The Visa Interview is the final and most important step in the application process.

Your interviewer at the U.S. embassy will tell you right then and there whether you’ve been approved or denied. In other words, it’s imperative that your interview go well.

Luckily, there’s no need to get stressed. While the interview is extremely important, it’s also very simple and straightforward. All it takes is a little preparation to do well, and this guide will help you make sure you’ve got everything you need to make sure you get approved for your J-1 Visa.

Note: You have to fill out the DS-160 to make an appointment at the U.S. Embassy. If you haven’t already done so, fill out the DS-160 using our step-by-step guide.

How To Prepare

Pay Your Application Fee In Advance

Prior to your interview, you’ll need to make sure you’ve submitted your non-refundable application fee of $160 USD. Embassy rules for collecting this payment vary from country to country.

For specific instructions on how to submit your payment to the embassy in your country, the State Department recommends that you visit your local U.S. Embassy’s website. You can locate your embassy’s contact information by selecting your country on this page and navigating from there.

Make Sure You Bring These Documents With You

Run through the following checklist and make sure you have each item to bring with you to your interview. Failure to do so will result in a delay in your application process, which may cause you to miss your program’s start date!

  • Passport
  • Confirmation Page of Your DS-160: They’ll need the bar code on the page. It needs to be printed out and brought with you.
  • Receipt for Application Fee Payment
  • One 2×2 Photograph, if you were unable to upload yours online. The photo must follow very specific rules.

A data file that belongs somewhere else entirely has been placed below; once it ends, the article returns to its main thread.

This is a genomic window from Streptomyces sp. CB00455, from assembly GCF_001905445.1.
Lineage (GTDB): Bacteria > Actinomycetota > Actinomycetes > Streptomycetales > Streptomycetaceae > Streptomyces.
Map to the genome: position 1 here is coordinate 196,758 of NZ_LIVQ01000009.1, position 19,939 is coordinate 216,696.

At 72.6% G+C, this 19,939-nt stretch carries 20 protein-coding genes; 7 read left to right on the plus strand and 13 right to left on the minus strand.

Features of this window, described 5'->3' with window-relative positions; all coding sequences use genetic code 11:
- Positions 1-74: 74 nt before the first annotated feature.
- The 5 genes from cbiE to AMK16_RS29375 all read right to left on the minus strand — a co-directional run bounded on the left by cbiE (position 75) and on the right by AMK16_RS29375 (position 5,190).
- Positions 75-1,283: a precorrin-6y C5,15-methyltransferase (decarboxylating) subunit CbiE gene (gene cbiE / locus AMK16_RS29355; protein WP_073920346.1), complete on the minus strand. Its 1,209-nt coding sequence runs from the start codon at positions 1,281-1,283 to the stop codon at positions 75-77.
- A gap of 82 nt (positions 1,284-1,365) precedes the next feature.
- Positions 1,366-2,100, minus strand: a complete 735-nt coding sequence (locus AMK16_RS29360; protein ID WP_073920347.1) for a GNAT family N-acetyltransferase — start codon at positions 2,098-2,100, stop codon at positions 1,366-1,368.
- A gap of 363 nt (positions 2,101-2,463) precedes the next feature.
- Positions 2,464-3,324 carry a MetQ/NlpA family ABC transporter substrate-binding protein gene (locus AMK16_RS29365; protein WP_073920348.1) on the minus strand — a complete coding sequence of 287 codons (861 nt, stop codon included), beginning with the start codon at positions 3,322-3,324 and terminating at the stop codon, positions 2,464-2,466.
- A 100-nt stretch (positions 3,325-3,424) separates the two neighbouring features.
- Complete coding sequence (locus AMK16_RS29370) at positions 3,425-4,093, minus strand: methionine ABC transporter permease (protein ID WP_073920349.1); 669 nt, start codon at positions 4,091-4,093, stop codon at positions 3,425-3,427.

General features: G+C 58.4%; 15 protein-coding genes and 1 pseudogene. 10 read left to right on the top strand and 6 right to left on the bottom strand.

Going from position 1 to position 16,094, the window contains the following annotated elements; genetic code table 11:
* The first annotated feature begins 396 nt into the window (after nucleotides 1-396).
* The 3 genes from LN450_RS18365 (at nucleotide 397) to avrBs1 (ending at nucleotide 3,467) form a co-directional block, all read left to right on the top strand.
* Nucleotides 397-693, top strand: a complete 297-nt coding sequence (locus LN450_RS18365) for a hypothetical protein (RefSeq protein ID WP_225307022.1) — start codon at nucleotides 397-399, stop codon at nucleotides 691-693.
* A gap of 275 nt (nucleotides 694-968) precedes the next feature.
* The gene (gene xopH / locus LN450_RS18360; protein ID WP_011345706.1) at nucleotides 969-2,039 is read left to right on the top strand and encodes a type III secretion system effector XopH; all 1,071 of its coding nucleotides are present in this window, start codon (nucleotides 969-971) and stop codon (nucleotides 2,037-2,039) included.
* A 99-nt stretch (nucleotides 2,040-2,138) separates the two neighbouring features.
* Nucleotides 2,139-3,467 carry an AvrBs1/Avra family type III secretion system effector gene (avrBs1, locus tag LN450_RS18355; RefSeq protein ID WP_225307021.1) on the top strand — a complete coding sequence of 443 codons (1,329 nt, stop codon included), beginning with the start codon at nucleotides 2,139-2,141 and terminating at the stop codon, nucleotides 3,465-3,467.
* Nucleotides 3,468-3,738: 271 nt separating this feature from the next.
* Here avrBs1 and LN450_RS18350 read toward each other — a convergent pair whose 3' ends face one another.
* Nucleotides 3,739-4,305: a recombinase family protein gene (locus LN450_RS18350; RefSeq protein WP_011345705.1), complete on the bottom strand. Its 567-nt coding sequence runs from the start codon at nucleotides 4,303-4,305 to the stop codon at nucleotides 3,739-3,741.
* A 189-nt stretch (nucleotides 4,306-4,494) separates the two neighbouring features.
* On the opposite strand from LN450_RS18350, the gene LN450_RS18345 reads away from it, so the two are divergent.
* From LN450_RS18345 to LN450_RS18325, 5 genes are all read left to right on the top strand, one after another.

• Certificate of Eligibility for Exchange Visitor: You’ll be provided with this SEVIS-generated DS-2019 form by your program sponsor.
  • The DS-7002 Training / Internship Plan
  • The original copy of your interview appointment letter
  • Original copies of your certificates and / or transcripts
  • Proof of intention to return to home country. There are no universally-accepted methods of proof, meaning that it’s up to each candidate to provide sufficient evidence of their intention to return home following their internship or training program.
  • Evidence of Financial Ability to Pay Travel Expenses: You will need to show either a bank statement, employment letter, pay slip, or tax return from the past 3 years that proves you have the financial ability to pay for your travel to the United States. If you’re going to be financially supported by your family, you will need to bring the above documents as they pertain to that family member’s financial standing.

Be Ready To Answer These Common Questions

While not every interview follows the same list of questions, there are some common questions that all candidates should already know how to answer in advance. These questions include:

  1. Why do you want to go to the US?
  2. What are your qualifications?
  3. Which university do you attend / did you attend?
  4. When did you apply for your program?
  5. How much was your placement fee?
  6. Who’s going to pay for your expenses? How much is your/their income?
  7. What is your plan for housing in the United States?
  8. What will you be doing in the U.S.?

It’s also important that you remember to be respectful towards your interviewer, no matter what. In addition, it helps to keep your answers brief and to-the-point.

If you have dependents who will remain in your home country during your absence, be prepared to explain to your interviewer how their needs will be met while you’re gone.

Show Up On Time

Once you’ve made your appointment, gathered your documents, and figured out how you’ll be answering your interview questions, congratulations! You’re ready for your interview. Now, all you have to do is get there on time.

We recommend arriving 15 minutes early. Arriving early shows that you value your interviewer’s time and that you’re serious about making a good impression.


Still have questions?

Send us an email! We’re always happy to answer any questions, and we’ll do our best to respond as quickly as possible.

We hope this guide has been helpful to you, and we wish you the best of luck in your interview at the U.S. Embassy!

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